February 27th, 2016

Posted In: Active Directory

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SQL constraints the data that can be in a table. A violation of a constraint causes an action to be aborted. Constraints can be defined upon creation or using the ALTER TABLE statement once created. The general syntax of a CREATE (or use ALTER instead of CREATE) when defining constraints is as follows: CREATE TABLE tablename ( columnname datatype(size) constraintname, columnname datatype(size) constraintname, columnname datatype(size) constraintname, columnname datatype(size) constraint name, columnname datatype(size) constraint name, ); Obviously, replace columnname with the name of each of your column, datatype with the types of data your column contains and constraint name with the constraint you wish to use. You have the following constraints available:
  • CHECK: Verify that values meet the defined condition
  • DEFAULT: Sets a default value for new rows in a column
  • FOREIGN KEY: Verify referential integrity of data in a table to match values in another
  • NOT NULL – Columns cannot store a NULL value (be empty)
  • PRIMARY KEY – Columns cannot store a NULL value AND values in rows must be unique
  • UNIQUE – Each row in a column must be unique
For example, the NOT NULL constraint would be defined as follows: CREATE TABLE testingnotnull ( telephonenumber int NOT NULL, ); If you have an app sitting in front of a database, then use these with caution, as if SQL just terminates an operation your app might have unexpected integrity issues.

February 21st, 2016

Posted In: SQL

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How secure is your data on Bushel? Your data on anything is only ever as secure as your password. At Bushel, we take a lot of precautions to protect your data, including from ourselves. We time out your session, we encrypt your session on a per-transaction basis, and we encrypt your data while at rest on our servers (although consider it like the secure enclave in iOS, where we encrypt the data that needs to be encrypted – such as FileVault keys and activation lock bypass information). These basic precautions keep your communication with Bushel secure and prevent people from doing things like hijacking your session. Read My Article On How Bushel Protects Customer Data On The Bushel Blog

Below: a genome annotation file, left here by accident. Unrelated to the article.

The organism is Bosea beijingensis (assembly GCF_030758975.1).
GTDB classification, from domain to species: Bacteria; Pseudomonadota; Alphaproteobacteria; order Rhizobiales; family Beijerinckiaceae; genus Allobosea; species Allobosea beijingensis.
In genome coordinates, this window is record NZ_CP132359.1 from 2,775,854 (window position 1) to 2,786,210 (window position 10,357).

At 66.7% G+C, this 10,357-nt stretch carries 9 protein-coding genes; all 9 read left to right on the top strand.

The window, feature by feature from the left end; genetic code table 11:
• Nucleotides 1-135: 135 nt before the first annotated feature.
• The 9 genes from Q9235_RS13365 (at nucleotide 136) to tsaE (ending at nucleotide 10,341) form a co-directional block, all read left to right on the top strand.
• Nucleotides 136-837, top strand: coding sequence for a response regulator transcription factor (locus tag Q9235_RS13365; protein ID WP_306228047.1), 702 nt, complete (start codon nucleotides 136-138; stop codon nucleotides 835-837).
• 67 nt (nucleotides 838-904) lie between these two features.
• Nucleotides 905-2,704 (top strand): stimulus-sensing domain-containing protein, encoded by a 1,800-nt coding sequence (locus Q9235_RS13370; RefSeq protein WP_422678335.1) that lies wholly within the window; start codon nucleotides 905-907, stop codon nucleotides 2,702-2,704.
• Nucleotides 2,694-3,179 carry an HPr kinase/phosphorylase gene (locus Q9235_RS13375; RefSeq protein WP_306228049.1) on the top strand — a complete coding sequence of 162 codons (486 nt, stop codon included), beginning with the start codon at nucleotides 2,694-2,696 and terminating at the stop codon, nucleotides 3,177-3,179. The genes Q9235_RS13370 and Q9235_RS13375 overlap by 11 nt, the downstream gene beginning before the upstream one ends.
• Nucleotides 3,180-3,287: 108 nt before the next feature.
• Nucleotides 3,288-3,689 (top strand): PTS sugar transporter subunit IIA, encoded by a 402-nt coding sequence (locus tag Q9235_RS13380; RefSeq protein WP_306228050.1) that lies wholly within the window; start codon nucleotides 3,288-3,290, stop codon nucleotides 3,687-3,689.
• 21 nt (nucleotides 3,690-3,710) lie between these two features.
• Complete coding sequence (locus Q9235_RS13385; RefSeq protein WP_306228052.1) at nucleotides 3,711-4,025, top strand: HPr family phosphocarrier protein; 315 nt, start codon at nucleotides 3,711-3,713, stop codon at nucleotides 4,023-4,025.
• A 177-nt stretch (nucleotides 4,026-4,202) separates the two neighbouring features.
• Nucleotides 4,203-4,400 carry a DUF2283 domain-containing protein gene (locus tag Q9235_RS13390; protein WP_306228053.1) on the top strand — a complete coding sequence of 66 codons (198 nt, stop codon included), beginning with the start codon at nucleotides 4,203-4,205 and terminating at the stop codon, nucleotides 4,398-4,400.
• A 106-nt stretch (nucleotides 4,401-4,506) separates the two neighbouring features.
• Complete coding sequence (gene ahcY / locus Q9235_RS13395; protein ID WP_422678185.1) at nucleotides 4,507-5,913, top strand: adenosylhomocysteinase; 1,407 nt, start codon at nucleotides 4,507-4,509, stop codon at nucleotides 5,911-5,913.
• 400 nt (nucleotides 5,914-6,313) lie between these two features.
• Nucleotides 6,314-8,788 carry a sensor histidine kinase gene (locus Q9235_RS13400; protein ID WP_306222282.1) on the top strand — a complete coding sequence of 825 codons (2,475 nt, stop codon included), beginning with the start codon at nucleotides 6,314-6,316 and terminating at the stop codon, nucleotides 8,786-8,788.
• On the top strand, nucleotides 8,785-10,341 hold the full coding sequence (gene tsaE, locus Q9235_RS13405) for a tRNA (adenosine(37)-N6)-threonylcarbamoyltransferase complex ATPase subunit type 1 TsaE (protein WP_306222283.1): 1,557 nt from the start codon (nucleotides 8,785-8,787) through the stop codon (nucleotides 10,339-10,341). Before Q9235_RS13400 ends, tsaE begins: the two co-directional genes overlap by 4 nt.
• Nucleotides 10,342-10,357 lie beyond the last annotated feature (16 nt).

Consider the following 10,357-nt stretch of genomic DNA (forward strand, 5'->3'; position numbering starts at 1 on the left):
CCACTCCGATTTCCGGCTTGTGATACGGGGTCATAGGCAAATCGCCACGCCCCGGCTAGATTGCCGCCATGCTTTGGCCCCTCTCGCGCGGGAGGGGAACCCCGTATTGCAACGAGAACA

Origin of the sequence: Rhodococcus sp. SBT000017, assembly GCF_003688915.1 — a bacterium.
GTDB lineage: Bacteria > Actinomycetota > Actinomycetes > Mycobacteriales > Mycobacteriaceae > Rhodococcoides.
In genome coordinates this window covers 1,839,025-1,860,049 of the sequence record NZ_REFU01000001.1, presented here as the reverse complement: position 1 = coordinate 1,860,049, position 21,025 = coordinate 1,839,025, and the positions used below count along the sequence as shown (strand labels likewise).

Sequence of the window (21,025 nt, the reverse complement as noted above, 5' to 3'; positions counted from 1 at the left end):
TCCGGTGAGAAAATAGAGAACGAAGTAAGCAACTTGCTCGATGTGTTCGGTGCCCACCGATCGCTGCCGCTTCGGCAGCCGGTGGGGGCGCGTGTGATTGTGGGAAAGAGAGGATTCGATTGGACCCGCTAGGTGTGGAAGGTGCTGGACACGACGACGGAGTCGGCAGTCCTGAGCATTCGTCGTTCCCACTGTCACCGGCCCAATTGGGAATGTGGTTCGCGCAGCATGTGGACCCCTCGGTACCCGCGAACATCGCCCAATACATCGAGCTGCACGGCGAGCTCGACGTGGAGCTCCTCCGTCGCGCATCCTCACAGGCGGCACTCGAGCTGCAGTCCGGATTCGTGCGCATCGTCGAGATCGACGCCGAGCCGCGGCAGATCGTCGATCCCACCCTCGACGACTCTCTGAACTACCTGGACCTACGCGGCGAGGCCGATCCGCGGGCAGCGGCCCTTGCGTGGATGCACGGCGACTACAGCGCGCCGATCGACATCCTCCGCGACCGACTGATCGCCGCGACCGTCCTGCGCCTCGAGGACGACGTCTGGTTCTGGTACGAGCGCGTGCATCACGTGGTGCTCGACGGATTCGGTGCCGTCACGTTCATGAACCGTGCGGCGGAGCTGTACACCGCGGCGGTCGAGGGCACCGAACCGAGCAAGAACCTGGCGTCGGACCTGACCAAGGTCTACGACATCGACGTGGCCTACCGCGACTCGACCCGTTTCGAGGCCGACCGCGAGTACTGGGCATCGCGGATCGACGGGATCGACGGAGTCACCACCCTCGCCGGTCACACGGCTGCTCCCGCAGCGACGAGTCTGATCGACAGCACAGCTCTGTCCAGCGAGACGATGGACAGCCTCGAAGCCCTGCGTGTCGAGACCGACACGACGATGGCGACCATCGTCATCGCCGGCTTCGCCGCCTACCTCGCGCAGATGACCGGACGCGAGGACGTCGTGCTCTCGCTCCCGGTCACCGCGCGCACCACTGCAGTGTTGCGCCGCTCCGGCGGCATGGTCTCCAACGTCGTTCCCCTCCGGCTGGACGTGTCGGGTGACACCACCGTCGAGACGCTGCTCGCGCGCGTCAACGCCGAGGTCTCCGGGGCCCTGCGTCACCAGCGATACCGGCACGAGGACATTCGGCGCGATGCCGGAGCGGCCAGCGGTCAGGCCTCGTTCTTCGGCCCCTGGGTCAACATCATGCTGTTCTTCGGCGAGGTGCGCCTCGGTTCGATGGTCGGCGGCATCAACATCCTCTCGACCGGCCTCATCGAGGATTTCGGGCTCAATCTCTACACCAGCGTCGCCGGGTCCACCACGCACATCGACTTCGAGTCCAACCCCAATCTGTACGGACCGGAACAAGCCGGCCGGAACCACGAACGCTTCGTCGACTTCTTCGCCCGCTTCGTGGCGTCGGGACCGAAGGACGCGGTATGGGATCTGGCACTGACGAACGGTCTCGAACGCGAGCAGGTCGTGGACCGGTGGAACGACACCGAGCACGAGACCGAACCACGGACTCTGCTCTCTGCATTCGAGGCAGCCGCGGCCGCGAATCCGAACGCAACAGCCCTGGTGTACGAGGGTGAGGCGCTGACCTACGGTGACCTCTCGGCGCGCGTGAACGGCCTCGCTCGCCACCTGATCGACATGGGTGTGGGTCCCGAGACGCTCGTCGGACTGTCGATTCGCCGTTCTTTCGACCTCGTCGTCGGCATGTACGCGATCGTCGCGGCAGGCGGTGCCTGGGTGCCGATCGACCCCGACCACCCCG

August 19th, 2015

Posted In: Bushel, iPhone, JAMF

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The Apple Watch is just another wearable with a limited feature set. In much the same way that the iPhone is just another phone. But they’re not. They have apps. And the apps are what make these devices so powerful. Installing apps on an Apple Watch is pretty straight forward. But before we do, it’s worth mentioning that there are two types. the first is a glance. This is just another view for an app that is on your iPhone that the Apple Watch talks to. The second is an actual app. These have more functionality and more options. There are also built-in apps that can be shown or hidden. Apps are managed from the phone. To install either type of app, simply open the Apple Watch app on your phone. From there, you will see any apps that have either an app or a glance available on a device. IMG_3508 Tap on an entry and you’ll see whatever is available for that app. New apps aren’t displayed on your Apple Watch. Use the slider to control whether it is displayed or not. IMG_3509 Some apps have more options. If so, tap on the app and enable those options if needed. When you enable these apps, you’ll see the icon start loading on the watch, in much the same way that an icon starts to load on a phone when you purchase the app from the App Store. IMG_3510 Also, some apps, when you download an update to the app, will even prompt you to install a glance for the app on your phone. IMG_3511   The apps show up on right side of the default apps on the watch. IMG_3647 Here’s the Nike app. This app only works properly when you open the app on the phone. It sits at a loading screen and only opens when the app on the phone opens. When it shows up, you can then do whatever the app is built to do. In this case, start and stop runs. IMG_3648 That’s it. Straight forward. Just be patient. Takes awhile for Apple Watches to communicate with phones and to move data back and forth between them.

May 14th, 2015

Posted In: Apple Watch